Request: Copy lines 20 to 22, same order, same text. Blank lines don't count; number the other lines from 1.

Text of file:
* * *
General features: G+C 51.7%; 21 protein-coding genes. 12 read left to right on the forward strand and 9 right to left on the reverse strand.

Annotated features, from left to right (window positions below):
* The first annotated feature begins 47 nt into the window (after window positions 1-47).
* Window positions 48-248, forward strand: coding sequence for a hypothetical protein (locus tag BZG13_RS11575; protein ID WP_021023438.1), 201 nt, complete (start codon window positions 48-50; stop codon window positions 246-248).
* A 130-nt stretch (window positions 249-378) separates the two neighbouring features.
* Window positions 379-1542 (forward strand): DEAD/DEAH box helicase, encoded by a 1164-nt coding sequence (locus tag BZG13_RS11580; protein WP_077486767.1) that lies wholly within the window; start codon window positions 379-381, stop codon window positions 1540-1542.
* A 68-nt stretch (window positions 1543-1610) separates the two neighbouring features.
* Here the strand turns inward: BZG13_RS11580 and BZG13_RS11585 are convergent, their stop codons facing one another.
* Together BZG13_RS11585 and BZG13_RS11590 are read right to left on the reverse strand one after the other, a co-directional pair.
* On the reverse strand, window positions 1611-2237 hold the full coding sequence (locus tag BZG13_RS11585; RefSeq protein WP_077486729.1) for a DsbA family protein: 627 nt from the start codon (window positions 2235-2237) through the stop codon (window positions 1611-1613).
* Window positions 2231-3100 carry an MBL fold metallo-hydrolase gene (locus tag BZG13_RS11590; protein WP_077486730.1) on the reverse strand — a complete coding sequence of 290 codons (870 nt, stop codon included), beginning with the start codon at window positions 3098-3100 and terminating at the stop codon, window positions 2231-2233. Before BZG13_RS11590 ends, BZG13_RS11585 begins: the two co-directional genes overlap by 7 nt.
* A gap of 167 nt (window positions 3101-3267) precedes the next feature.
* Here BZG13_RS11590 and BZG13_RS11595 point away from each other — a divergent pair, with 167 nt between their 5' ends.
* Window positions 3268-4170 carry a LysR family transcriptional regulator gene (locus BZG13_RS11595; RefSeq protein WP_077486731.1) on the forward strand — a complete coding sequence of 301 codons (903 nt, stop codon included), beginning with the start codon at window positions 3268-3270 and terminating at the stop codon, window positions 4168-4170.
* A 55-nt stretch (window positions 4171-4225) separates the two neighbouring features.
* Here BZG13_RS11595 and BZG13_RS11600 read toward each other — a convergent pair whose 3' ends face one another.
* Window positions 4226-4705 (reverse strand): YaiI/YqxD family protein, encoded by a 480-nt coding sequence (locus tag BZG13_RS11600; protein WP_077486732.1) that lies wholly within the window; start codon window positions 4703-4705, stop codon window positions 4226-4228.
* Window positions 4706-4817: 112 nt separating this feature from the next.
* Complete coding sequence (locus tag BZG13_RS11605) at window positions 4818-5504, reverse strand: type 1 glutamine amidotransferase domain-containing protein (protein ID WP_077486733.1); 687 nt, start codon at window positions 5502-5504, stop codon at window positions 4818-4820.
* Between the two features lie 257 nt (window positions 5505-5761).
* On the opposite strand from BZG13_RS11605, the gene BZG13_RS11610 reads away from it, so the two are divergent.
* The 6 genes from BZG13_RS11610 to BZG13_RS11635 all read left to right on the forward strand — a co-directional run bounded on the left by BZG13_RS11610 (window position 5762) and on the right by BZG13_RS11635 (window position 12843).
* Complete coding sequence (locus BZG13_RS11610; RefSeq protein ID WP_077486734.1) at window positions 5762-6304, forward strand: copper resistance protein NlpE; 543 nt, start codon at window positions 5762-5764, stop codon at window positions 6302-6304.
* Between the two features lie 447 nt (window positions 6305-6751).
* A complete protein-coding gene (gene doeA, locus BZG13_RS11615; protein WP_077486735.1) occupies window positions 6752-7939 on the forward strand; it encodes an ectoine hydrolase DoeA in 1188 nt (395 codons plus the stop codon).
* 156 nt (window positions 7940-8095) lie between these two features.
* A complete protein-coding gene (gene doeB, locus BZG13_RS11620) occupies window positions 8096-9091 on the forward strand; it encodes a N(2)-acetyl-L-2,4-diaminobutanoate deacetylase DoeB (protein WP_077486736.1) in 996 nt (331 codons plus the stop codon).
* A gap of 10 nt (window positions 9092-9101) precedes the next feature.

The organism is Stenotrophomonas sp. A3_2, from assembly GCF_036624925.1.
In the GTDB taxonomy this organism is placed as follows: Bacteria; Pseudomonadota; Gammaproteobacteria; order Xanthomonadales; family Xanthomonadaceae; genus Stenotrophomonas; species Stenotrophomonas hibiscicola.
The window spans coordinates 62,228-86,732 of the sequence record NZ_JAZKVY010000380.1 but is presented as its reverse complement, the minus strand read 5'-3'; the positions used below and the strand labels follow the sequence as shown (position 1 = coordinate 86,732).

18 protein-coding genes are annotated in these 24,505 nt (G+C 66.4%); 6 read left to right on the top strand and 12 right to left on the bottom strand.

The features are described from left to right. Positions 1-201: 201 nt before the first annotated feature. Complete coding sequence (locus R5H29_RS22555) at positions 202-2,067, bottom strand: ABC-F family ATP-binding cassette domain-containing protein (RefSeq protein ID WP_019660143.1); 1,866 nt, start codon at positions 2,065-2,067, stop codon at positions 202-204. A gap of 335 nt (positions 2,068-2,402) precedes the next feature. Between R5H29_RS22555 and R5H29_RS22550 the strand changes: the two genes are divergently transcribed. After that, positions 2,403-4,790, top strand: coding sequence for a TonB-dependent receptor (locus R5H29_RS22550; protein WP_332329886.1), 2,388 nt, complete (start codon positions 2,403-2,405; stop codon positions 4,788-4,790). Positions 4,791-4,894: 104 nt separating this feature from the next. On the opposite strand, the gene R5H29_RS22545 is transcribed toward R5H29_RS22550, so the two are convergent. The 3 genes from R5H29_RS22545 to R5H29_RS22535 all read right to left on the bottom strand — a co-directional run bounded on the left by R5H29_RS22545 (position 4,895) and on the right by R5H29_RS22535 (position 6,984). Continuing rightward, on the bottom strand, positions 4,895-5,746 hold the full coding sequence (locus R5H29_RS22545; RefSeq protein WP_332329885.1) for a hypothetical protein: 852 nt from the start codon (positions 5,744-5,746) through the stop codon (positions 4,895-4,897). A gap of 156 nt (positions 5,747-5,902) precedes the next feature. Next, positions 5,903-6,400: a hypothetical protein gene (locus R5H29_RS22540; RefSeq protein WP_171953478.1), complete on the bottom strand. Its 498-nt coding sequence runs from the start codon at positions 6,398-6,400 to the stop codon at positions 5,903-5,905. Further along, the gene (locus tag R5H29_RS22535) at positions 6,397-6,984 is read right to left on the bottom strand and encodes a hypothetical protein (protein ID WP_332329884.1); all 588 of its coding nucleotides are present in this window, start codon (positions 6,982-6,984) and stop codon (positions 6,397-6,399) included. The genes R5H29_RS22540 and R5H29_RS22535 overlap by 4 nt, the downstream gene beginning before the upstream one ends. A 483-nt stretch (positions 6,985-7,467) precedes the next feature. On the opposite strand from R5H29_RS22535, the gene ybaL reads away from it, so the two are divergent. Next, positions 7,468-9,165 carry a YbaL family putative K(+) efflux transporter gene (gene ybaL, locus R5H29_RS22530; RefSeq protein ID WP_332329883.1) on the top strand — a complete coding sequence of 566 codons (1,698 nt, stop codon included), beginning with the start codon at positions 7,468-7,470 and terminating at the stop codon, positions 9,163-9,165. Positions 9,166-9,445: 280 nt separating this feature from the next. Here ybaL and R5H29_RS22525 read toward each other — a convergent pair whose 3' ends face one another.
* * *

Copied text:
* Between the two features lie 257 nt (window positions 5505-5761).
* On the opposite strand from BZG13_RS11605, the gene BZG13_RS11610 reads away from it, so the two are divergent.
* The 6 genes from BZG13_RS11610 to BZG13_RS11635 all read left to right on the forward strand — a co-directional run bounded on the left by BZG13_RS11610 (window position 5762) and on the right by BZG13_RS11635 (window position 12843).